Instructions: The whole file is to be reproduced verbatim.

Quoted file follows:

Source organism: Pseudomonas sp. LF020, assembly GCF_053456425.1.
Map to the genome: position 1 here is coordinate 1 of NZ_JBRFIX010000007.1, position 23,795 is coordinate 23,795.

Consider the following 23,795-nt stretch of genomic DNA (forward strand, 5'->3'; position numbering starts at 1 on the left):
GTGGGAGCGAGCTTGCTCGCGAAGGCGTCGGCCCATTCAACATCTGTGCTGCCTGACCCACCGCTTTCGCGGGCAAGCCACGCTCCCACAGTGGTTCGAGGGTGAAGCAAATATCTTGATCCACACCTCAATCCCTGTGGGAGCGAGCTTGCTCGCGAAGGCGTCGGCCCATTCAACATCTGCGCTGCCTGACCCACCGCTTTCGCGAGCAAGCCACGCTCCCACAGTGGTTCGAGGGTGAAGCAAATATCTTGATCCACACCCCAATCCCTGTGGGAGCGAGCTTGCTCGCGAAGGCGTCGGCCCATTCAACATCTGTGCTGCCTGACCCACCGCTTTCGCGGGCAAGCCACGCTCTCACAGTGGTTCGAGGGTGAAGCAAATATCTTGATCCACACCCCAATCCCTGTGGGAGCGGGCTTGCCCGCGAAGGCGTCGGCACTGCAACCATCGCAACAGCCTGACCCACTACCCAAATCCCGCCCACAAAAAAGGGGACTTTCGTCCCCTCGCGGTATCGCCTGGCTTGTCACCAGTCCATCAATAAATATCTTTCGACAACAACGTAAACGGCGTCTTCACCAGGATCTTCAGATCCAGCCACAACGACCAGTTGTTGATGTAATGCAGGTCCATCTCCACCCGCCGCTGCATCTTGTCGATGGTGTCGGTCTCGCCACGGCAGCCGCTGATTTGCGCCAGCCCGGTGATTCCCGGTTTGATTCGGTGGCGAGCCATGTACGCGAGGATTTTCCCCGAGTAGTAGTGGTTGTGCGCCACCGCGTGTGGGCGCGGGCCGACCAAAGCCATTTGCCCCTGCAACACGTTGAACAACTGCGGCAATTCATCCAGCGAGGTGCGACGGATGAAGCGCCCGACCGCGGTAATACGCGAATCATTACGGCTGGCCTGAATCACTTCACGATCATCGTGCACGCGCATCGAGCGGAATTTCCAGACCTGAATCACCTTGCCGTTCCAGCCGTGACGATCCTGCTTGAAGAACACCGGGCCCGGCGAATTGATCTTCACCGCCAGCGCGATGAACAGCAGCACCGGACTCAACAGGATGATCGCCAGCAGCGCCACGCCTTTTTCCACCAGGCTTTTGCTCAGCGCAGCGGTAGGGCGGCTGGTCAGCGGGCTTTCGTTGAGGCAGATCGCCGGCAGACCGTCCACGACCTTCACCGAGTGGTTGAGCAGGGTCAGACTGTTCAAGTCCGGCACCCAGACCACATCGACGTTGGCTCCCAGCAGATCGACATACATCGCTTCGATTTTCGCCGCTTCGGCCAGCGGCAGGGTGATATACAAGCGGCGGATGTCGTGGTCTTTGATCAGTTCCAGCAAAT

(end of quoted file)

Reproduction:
Source organism: Pseudomonas sp. LF020, assembly GCF_053456425.1.
Map to the genome: position 1 here is coordinate 1 of NZ_JBRFIX010000007.1, position 23,795 is coordinate 23,795.

Consider the following 23,795-nt stretch of genomic DNA (forward strand, 5'->3'; position numbering starts at 1 on the left):
GTGGGAGCGAGCTTGCTCGCGAAGGCGTCGGCCCATTCAACATCTGTGCTGCCTGACCCACCGCTTTCGCGGGCAAGCCACGCTCCCACAGTGGTTCGAGGGTGAAGCAAATATCTTGATCCACACCTCAATCCCTGTGGGAGCGAGCTTGCTCGCGAAGGCGTCGGCCCATTCAACATCTGCGCTGCCTGACCCACCGCTTTCGCGAGCAAGCCACGCTCCCACAGTGGTTCGAGGGTGAAGCAAATATCTTGATCCACACCCCAATCCCTGTGGGAGCGAGCTTGCTCGCGAAGGCGTCGGCCCATTCAACATCTGTGCTGCCTGACCCACCGCTTTCGCGGGCAAGCCACGCTCTCACAGTGGTTCGAGGGTGAAGCAAATATCTTGATCCACACCCCAATCCCTGTGGGAGCGGGCTTGCCCGCGAAGGCGTCGGCACTGCAACCATCGCAACAGCCTGACCCACTACCCAAATCCCGCCCACAAAAAAGGGGACTTTCGTCCCCTCGCGGTATCGCCTGGCTTGTCACCAGTCCATCAATAAATATCTTTCGACAACAACGTAAACGGCGTCTTCACCAGGATCTTCAGATCCAGCCACAACGACCAGTTGTTGATGTAATGCAGGTCCATCTCCACCCGCCGCTGCATCTTGTCGATGGTGTCGGTCTCGCCACGGCAGCCGCTGATTTGCGCCAGCCCGGTGATTCCCGGTTTGATTCGGTGGCGAGCCATGTACGCGAGGATTTTCCCCGAGTAGTAGTGGTTGTGCGCCACCGCGTGTGGGCGCGGGCCGACCAAAGCCATTTGCCCCTGCAACACGTTGAACAACTGCGGCAATTCATCCAGCGAGGTGCGACGGATGAAGCGCCCGACCGCGGTAATACGCGAATCATTACGGCTGGCCTGAATCACTTCACGATCATCGTGCACGCGCATCGAGCGGAATTTCCAGACCTGAATCACCTTGCCGTTCCAGCCGTGACGATCCTGCTTGAAGAACACCGGGCCCGGCGAATTGATCTTCACCGCCAGCGCGATGAACAGCAGCACCGGACTCAACAGGATGATCGCCAGCAGCGCCACGCCTTTTTCCACCAGGCTTTTGCTCAGCGCAGCGGTAGGGCGGCTGGTCAGCGGGCTTTCGTTGAGGCAGATCGCCGGCAGACCGTCCACGACCTTCACCGAGTGGTTGAGCAGGGTCAGACTGTTCAAGTCCGGCACCCAGACCACATCGACGTTGGCTCCCAGCAGATCGACATACATCGCTTCGATTTTCGCCGCTTCGGCCAGCGGCAGGGTGATATACAAGCGGCGGATGTCGTGGTCTTTGATCAGTTCCAGCAAAT